The scope of Marcion's redactions is large. As Dr. Fisher explained, Marcion rejected "the entire Old Testament, [and] settled for Luke's Gospel (eliminating chapters 1 & 2 as too Jewish) and Paul's letters (except for the pastoral ones)." "The Canon of the New Testament," by Milton Fisher, in The Origin of the Bible, ed. Philip Comfort, at 71. Beyond chapters 1 and 2 of Luke, Marcion also removed Luke 4:1-3 (temptation narrative that refers to Dueteronomy 3 times), Luke 4:16-30 (Jesus claiming—while teaching in a synagogue—that his ministry was a fulfillment of the Old Testament), Luke 5:39 ("The old is good"), and Luke 8:19 (reference to Jesus' family). All of these verses were just too Jewish and conflicted too much with Marcion's heresies.
Significantly, Marcion also took a scalpel to Paul's letters, eliminating as many positive references to Judaism or the Old Testament as possible. "Marcion dealt with the text of Paul's letters in the same way as with the text of Luke's gospel: anything which appeared inconsistent with what he believed to be authentic Pauline teaching was regarded as a corruption proceeding from an alien hand." F.F. Bruce, The Canon of Scripture, at 140. The mention of Abraham as an example of faith was eliminated from Galatians (3:6-9), as well as the connection between the law and the gospels (3:15-25). He removed Romans 1:19-21:1, 3:21-4:25, and most of Romans 9-11, and everything after Romans 14:23.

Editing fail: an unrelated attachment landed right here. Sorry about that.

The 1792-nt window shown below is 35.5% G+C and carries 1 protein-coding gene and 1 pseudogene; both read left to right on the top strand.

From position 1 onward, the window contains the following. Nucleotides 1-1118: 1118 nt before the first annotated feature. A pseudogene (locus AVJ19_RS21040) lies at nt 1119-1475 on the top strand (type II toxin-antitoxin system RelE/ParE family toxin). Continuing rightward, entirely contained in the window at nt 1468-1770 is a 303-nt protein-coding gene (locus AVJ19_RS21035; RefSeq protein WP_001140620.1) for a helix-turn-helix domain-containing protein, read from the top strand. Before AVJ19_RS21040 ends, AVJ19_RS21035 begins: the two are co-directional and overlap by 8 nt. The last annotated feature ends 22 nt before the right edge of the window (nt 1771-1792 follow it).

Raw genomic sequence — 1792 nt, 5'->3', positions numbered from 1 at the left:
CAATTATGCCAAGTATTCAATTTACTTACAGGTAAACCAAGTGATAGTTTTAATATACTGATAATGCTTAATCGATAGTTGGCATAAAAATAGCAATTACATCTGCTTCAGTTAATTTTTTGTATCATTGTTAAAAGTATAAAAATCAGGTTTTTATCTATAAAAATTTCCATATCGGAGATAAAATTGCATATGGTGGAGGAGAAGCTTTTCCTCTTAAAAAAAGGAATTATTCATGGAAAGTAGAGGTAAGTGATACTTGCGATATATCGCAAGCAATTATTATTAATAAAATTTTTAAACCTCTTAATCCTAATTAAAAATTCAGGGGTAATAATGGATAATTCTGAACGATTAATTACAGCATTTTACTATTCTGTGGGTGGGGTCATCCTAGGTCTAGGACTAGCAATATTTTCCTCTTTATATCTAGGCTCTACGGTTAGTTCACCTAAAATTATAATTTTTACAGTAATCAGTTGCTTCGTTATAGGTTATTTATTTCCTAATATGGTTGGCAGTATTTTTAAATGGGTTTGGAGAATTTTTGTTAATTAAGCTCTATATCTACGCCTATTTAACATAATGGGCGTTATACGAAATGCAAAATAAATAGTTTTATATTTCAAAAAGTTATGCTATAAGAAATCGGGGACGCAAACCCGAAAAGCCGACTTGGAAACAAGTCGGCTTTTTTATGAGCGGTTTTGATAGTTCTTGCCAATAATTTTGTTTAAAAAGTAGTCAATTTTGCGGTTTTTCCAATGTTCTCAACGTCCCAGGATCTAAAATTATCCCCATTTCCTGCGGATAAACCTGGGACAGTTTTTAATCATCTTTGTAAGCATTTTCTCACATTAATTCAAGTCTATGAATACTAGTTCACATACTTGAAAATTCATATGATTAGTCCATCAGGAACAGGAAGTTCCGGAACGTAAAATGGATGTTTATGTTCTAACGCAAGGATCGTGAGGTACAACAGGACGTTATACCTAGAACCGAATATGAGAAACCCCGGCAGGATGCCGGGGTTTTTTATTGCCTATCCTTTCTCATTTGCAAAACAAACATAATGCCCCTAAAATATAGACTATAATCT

Additionally, Marcion simply altered the content of many verses in Luke and Paul's letters to soften the connection with Judaism. For example, in place of "Thy Kingdom Come" in the Lord's Prayer (Luke 11:2), Marcion's gospel stated, "Let they Holy Spirit come on us and cleanse us." Bruce, The Canon of Scripture, at 138. In Ephesians, he changed, "the mystery hidden for ages in God who created all things" (3:9) to "the mystery hidden for ages from the God who created all things." Id. at 139. This simple little change has the creating God being duped by the God of the New Testament.